Welcome to the next installment of “5 Questions With…,” an article series that highlights CFO RoundTable members and their thoughts on the profession.
Prior to iBasis, Joseph has held multiple international finance and operations leadership positions with Invensys, Dunkin’ Brands, Inc., Cabot Corporation and Solvay. Joseph has lived and worked in the U.S., Brazil, Belgium, and Malaysia, as well as has conducted business in numerous countries including the UK, Holland, Spain, Japan, India, Australia, Argentina, Mexico, Canada and others. A citizen of the U.S., Brazil and Europe, Joseph is fluent in Portuguese and Spanish, and has a working knowledge of French.
Joseph received his BSc in Economics from the Universidade de Sao Paulo and his BSc in Systems Analysis/IT from the University Mackenzie. He also received his MBA, with a concentration in Finance and Marketing from Fundacao Getulio Vargas. He rekindled knowledge at Boston University (Boston and Brussels campus) and Babson College. Joseph is also a frequent speaker at financial planning and treasury events in and around Boston.
You have such an interesting background. Describe your career path for me.
There are three things that define my DNA: integrity; the dare to dream; and to be a global citizen. This is the compass that helped me become a better person, professional and citizen (and enjoy my life!).
My career started at Solvay by working in IT where I helped the company manage its information flow and be able to transform itself to be more agile and relevant. I worked very closely with finance, and ended up overseeing the treasury function for Latin America. At the time, Brazil had a very high inflation rate and dealt with multiple currency changes. As a Finance and IT professional, I had to manage the pricing and cash flow of three currencies, including the functional currency, index and U.S. dollars.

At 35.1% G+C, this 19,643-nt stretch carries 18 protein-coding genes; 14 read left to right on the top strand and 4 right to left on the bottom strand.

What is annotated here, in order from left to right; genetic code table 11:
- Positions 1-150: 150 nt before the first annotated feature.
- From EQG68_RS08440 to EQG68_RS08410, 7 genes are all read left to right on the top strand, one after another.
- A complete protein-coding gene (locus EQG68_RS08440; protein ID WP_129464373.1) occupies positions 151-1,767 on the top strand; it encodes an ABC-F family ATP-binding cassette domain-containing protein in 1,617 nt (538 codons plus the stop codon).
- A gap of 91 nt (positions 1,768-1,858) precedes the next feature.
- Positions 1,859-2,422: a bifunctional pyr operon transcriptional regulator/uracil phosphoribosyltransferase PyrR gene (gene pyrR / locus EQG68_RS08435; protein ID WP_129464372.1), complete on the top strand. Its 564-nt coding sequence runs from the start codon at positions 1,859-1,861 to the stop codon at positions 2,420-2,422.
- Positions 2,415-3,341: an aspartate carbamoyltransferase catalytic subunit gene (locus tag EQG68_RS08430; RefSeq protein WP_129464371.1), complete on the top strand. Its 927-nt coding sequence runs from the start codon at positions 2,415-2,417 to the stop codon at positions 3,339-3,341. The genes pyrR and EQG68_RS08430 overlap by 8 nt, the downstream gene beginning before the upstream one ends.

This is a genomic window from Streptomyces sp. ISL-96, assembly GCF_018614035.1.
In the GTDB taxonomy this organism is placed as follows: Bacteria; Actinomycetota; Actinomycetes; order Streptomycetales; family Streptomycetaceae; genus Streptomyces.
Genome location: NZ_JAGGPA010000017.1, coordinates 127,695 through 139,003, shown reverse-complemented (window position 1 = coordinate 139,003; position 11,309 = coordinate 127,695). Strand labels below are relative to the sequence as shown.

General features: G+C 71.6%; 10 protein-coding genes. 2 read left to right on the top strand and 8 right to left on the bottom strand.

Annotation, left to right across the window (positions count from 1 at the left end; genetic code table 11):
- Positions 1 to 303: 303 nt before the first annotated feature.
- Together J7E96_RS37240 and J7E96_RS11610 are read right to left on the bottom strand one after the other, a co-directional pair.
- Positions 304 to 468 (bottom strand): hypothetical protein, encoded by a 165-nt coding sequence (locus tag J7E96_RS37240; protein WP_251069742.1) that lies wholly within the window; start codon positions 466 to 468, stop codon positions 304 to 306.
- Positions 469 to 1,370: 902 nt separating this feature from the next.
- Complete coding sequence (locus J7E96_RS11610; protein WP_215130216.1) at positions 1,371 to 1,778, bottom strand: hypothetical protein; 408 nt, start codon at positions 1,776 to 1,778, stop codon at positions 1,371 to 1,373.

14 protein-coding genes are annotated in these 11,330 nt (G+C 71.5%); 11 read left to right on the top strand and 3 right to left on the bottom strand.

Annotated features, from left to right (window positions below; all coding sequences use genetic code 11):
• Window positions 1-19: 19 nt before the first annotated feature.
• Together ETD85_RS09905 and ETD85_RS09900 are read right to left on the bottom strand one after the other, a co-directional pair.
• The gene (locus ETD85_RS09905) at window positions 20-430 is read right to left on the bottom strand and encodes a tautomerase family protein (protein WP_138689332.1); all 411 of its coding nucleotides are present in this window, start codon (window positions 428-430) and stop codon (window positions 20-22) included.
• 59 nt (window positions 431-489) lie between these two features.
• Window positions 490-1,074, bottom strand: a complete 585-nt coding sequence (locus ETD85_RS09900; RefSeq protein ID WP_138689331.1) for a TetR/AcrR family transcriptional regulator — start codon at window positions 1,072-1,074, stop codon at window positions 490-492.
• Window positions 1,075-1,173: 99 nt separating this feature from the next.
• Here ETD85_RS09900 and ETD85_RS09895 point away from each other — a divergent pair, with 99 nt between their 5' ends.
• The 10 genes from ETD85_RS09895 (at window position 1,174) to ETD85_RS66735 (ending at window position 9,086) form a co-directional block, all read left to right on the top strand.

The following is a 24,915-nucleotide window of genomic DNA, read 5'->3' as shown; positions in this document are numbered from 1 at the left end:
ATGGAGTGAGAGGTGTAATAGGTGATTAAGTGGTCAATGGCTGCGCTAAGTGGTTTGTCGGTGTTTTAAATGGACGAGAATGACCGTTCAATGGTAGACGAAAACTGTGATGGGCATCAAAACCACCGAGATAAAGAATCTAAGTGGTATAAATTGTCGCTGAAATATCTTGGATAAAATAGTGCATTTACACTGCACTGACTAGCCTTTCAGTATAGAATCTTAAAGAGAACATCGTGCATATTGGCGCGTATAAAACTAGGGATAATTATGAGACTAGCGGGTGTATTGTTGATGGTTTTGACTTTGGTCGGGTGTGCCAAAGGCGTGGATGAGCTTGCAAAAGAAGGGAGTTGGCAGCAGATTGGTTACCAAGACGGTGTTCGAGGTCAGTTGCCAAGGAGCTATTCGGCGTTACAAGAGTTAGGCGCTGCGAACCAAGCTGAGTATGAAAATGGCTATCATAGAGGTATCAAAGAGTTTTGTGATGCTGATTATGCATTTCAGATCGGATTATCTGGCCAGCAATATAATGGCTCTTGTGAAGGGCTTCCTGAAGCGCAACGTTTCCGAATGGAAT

It was one of the best experiences that anyone can have, and I truly enjoyed my time in Brazil. It has helped deepen my business acumen and have better appreciation of unstable and unstructured business environments. After eight years, I realized that I had more experience to gain and pursue my dream to be a global citizen. In 1996, I made the move to Cabot, where my responsibility was to simplify management systems in Latin America. Early 1997, I was offered a job in Boston. Late 1997, I was offered an ex-pat assignment to Malaysia, during the Asia Pacific currency crisis.
During this time, I was on an audit assignment in Bombay, where I met my wife, Cheryl. We were engaged after a week, and after 5 kids and 15 years, we’re still together. Together, we moved on an ex-pat assignment to Belgium where I was tasked to merge and grow two Cabot business units together.
After two more years with Cabot, I realized after reflection that it was time to pivot my career again. I wanted to be closer to the heartbeat of the customer, and I wanted the experience of a new industry and challenges, while also furthering my concentration in finance.